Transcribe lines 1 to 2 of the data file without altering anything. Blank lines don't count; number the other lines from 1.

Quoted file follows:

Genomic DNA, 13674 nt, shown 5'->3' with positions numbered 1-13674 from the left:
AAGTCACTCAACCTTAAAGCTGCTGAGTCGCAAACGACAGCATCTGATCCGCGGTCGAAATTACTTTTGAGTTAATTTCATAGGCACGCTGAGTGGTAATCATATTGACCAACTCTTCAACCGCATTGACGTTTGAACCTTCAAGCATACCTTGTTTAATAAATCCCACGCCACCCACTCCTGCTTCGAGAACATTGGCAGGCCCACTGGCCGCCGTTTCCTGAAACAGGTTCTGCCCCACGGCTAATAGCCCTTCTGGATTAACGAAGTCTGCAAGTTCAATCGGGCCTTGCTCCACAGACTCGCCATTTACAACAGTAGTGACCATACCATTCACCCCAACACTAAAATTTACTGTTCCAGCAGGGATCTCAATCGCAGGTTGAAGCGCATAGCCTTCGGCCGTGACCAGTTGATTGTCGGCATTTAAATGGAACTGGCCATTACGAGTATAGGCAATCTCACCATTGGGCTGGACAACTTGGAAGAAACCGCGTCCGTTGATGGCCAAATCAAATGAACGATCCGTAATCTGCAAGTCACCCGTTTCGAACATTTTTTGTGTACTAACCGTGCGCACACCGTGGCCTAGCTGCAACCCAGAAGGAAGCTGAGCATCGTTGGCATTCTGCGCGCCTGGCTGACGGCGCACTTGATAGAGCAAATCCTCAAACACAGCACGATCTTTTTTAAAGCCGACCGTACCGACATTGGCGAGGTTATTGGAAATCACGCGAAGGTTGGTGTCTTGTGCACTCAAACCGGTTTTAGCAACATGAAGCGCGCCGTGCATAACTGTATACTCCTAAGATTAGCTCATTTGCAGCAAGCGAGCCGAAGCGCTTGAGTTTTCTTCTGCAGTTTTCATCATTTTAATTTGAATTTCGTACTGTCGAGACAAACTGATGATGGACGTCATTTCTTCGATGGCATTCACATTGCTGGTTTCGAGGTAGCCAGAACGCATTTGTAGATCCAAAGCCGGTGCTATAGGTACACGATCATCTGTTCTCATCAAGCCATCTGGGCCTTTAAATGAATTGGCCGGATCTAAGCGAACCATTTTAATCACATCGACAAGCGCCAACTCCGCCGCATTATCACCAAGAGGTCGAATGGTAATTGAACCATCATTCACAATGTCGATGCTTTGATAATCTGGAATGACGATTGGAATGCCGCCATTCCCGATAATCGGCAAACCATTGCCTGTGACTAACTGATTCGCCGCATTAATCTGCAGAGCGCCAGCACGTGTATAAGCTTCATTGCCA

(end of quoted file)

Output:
Genomic DNA, 13674 nt, shown 5'->3' with positions numbered 1-13674 from the left:
AAGTCACTCAACCTTAAAGCTGCTGAGTCGCAAACGACAGCATCTGATCCGCGGTCGAAATTACTTTTGAGTTAATTTCATAGGCACGCTGAGTGGTAATCATATTGACCAACTCTTCAACCGCATTGACGTTTGAACCTTCAAGCATACCTTGTTTAATAAATCCCACGCCACCCACTCCTGCTTCGAGAACATTGGCAGGCCCACTGGCCGCCGTTTCCTGAAACAGGTTCTGCCCCACGGCTAATAGCCCTTCTGGATTAACGAAGTCTGCAAGTTCAATCGGGCCTTGCTCCACAGACTCGCCATTTACAACAGTAGTGACCATACCATTCACCCCAACACTAAAATTTACTGTTCCAGCAGGGATCTCAATCGCAGGTTGAAGCGCATAGCCTTCGGCCGTGACCAGTTGATTGTCGGCATTTAAATGGAACTGGCCATTACGAGTATAGGCAATCTCACCATTGGGCTGGACAACTTGGAAGAAACCGCGTCCGTTGATGGCCAAATCAAATGAACGATCCGTAATCTGCAAGTCACCCGTTTCGAACATTTTTTGTGTACTAACCGTGCGCACACCGTGGCCTAGCTGCAACCCAGAAGGAAGCTGAGCATCGTTGGCATTCTGCGCGCCTGGCTGACGGCGCACTTGATAGAGCAAATCCTCAAACACAGCACGATCTTTTTTAAAGCCGACCGTACCGACATTGGCGAGGTTATTGGAAATCACGCGAAGGTTGGTGTCTTGTGCACTCAAACCGGTTTTAGCAACATGAAGCGCGCCGTGCATAACTGTATACTCCTAAGATTAGCTCATTTGCAGCAAGCGAGCCGAAGCGCTTGAGTTTTCTTCTGCAGTTTTCATCATTTTAATTTGAATTTCGTACTGTCGAGACAAACTGATGATGGACGTCATTTCTTCGATGGCATTCACATTGCTGGTTTCGAGGTAGCCAGAACGCATTTGTAGATCCAAAGCCGGTGCTATAGGTACACGATCATCTGTTCTCATCAAGCCATCTGGGCCTTTAAATGAATTGGCCGGATCTAAGCGAACCATTTTAATCACATCGACAAGCGCCAACTCCGCCGCATTATCACCAAGAGGTCGAATGGTAATTGAACCATCATTCACAATGTCGATGCTTTGATAATCTGGAATGACGATTGGAATGCCGCCATTCCCGATAATCGGCAAACCATTGCCTGTGACTAACTGATTCGCCGCATTAATCTGCAGAGCGCCAGCACGTGTATAAGCTTCATTGCCA